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Research Project: Genetic Characterization, Genetic Improvement, and Best Horticultural Management Practices for Subtropical/Tropical Ornamental Germplasm

Location: Subtropical Horticulture Research

Title: Plant Conservation Challenges in the Bahama Archipelago

Author
item Carey, Eric - Bahamas National Trust
item Gape, Lynn - Bahamas National Trust
item Knowles, Lindy - Bahamas National Trust
item Knowles, David - Bahamas National Trust
item Vincent, Michael - Miami Dade University
item Freid, Ethan - Bahamas National Trust
item Jestrow, Brett - Fairchild Tropical Botanic Garden
item Griffith, Patrick - Montgomery Botanical Center
item Calonje, Michael - Montgomery Botanical Center
item Meerow, Alan
item Stevenson, Dennis - New York Botanical Garden

Submitted to: Botanical Review
Publication Type: Peer Reviewed Journal
Publication Acceptance Date: 12/28/2014
Publication Date: 2/4/2015
Citation: Carey, E., Gape, L., Knowles, L., Knowles, D., Vincent, M., Freid, E., Jestrow, B., Griffith, P., Calonje, M., Meerow, A.W., Stevenson, D. 2015. Plant Conservation Challenges in the Bahama Archipelago. Botanical Review. 80(3):265-282. doi: 10.1007/s12229-014-9140-4.

Interpretive Summary: Interpretive Abstract The Bahamian archipelago has a rich flora with 89 endemic species. An international symposium held at Nassau in October 2012 to celebrate the 30th anniversary of the publication of the “Flora of the Bahama Archipelago” provided a forum to discuss plant conservation issues on these islands. This article builds on conclusions from this symposium and results from joint plant conservation research projects among the authors. The two main conservation challenges for these islands are: (1) environmental uncertainties derived from global climate change and associated sea level changes and (2) the need for increased plant conservation awareness among the predominant urban population of the archipelago. Legal tools and biodiversity international agreements in place for The Commonwealth of the Bahamas can facilitate mechanisms for effective plant conservation. Further legal developments need to be established in The United Kingdom Overseas Territory of The Turks and Caicos Islands. There is an urgent need to redevelop the Botanic Garden of Nassau and designate it as the national botanic garden of The Bahamas. Further research related to the taxonomy, biology, conservation status, and distribution of the endemic species is urgently needed. Research initiatives pertinent to the detrimental effect and biology of invasive species are also lacking. The heterogeneous environments and uneven distribution of human populations across the archipelago are major challenges for conservation. Finally because of the political and economic status of The Bahamas and The Turks and Caicos, conservation agencies from the archipelago do not have easy access to international or British/EuropeanUnion funds for global conservation initiatives.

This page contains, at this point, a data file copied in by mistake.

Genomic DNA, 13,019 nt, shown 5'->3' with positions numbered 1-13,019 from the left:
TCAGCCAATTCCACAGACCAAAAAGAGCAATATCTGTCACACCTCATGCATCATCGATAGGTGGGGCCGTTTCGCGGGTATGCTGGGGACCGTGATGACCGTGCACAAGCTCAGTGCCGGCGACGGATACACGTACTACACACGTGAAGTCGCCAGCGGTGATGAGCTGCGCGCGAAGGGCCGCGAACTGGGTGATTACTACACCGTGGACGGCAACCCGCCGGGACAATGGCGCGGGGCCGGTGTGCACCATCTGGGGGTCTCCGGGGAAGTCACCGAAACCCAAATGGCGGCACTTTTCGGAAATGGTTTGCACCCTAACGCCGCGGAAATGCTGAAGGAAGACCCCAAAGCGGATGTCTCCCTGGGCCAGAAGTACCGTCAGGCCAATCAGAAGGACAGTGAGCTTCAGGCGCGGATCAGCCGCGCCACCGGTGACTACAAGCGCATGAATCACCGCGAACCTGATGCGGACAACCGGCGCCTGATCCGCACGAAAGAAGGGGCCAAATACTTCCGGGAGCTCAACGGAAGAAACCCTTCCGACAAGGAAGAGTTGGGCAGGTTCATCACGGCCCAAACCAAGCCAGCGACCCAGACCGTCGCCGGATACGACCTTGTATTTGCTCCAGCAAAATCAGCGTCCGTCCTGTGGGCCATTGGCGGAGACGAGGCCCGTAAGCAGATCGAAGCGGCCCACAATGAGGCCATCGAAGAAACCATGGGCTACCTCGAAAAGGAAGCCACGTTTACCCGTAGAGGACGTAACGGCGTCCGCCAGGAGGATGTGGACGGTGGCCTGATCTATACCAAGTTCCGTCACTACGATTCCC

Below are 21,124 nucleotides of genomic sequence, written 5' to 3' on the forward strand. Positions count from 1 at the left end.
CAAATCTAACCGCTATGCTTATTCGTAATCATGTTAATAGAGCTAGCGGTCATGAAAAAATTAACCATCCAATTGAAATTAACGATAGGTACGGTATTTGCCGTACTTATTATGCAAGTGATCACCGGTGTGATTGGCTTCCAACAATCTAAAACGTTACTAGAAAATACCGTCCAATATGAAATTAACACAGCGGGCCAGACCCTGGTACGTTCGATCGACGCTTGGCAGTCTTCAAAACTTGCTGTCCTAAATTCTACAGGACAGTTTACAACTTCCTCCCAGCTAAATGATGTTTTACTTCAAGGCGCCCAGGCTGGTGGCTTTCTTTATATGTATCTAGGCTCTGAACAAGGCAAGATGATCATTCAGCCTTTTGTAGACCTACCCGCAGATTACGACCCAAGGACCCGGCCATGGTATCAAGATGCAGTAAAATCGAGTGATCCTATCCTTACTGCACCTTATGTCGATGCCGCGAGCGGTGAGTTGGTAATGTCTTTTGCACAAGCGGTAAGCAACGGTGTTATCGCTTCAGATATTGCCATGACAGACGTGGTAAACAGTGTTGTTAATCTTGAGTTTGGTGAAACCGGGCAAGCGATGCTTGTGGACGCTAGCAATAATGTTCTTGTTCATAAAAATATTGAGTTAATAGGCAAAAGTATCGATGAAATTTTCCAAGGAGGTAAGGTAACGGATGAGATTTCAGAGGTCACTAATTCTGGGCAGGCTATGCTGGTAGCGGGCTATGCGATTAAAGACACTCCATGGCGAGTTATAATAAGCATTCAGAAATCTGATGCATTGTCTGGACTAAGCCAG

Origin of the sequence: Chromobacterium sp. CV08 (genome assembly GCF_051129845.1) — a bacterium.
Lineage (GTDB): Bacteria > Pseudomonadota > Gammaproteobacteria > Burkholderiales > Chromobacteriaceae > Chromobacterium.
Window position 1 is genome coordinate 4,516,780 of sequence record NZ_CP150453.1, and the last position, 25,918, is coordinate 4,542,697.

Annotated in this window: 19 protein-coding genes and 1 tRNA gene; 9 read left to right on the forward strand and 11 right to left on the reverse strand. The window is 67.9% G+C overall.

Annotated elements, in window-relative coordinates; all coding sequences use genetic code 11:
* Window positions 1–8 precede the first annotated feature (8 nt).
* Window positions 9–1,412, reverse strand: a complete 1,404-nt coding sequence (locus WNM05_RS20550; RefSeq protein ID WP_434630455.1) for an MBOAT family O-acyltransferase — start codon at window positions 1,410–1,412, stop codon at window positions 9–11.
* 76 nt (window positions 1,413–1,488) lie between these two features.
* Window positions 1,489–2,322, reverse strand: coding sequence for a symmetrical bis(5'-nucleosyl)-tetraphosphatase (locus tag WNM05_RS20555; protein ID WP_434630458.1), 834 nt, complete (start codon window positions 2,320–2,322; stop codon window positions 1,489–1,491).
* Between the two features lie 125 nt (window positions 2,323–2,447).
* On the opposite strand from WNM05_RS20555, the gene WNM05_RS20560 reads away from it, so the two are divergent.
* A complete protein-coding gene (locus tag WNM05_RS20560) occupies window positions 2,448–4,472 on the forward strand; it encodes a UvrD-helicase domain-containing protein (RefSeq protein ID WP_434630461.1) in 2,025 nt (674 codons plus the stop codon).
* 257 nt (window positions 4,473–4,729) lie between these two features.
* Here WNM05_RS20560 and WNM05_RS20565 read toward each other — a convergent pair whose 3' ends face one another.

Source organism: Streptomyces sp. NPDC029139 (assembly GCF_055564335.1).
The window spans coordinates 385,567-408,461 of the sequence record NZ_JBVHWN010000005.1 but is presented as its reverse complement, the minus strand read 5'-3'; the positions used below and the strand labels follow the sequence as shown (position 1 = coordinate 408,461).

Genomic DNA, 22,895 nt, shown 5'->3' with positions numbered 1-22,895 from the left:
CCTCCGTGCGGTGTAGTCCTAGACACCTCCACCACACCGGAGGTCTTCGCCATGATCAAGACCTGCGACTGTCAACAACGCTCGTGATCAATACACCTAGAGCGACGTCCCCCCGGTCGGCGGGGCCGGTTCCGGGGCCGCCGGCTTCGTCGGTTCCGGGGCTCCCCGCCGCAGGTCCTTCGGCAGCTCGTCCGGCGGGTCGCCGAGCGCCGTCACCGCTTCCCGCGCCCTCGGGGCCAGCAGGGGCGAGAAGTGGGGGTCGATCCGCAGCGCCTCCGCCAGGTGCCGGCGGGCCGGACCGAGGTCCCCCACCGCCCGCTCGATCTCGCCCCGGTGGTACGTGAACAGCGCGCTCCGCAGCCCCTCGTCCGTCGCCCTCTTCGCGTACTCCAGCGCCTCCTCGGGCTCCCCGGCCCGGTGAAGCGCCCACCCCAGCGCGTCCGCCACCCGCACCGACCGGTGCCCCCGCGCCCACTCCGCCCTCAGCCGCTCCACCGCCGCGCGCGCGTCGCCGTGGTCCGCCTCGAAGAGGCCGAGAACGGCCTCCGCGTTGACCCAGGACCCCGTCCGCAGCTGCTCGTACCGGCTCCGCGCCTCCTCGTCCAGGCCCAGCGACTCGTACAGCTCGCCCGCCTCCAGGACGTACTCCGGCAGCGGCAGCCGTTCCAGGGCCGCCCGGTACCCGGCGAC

Technical Abstract: Technical Abstract The Bahamian archipelago has a rich flora with 89 endemic species. An international symposium held at Nassau in October 2012 to celebrate the 30th anniversary of the publication of the “Flora of the Bahama Archipelago” provided a forum to discuss plant conservation issues on these islands. This article builds on conclusions from this symposium and results from joint plant conservation research projects among the authors. The two main conservation challenges for these islands are: (1) environmental uncertainties derived from global warming and associated sea level changes and (2) the need for increased plant conservation awareness among the predominant urban population of the archipelago. Legal tools and biodiversity international agreements in place for The Commonwealth of the Bahamas can facilitate mechanisms for effective plant conservation. Further legal developments need to be established in The United Kingdom Overseas Territory of The Turks and Caicos Islands. There is an urgent need to redevelop the Botanic Garden of Nassau and designate it as the national botanic garden of The Bahamas. Further research related to the taxonomy, biology, conservation status, and distribution of the endemic species is urgently needed. Research initiatives pertinent to the detrimental effect and biology of invasive species are also lacking. The heterogeneous environments and uneven distribution of human populations across the archipelago are major challenges for conservation. Finally because of the political and economic status of The Bahamas and The Turks and Caicos, conservation agencies from the archipelago do not have easy access to international or British/EuropeanUnion funds for global conservation initiatives.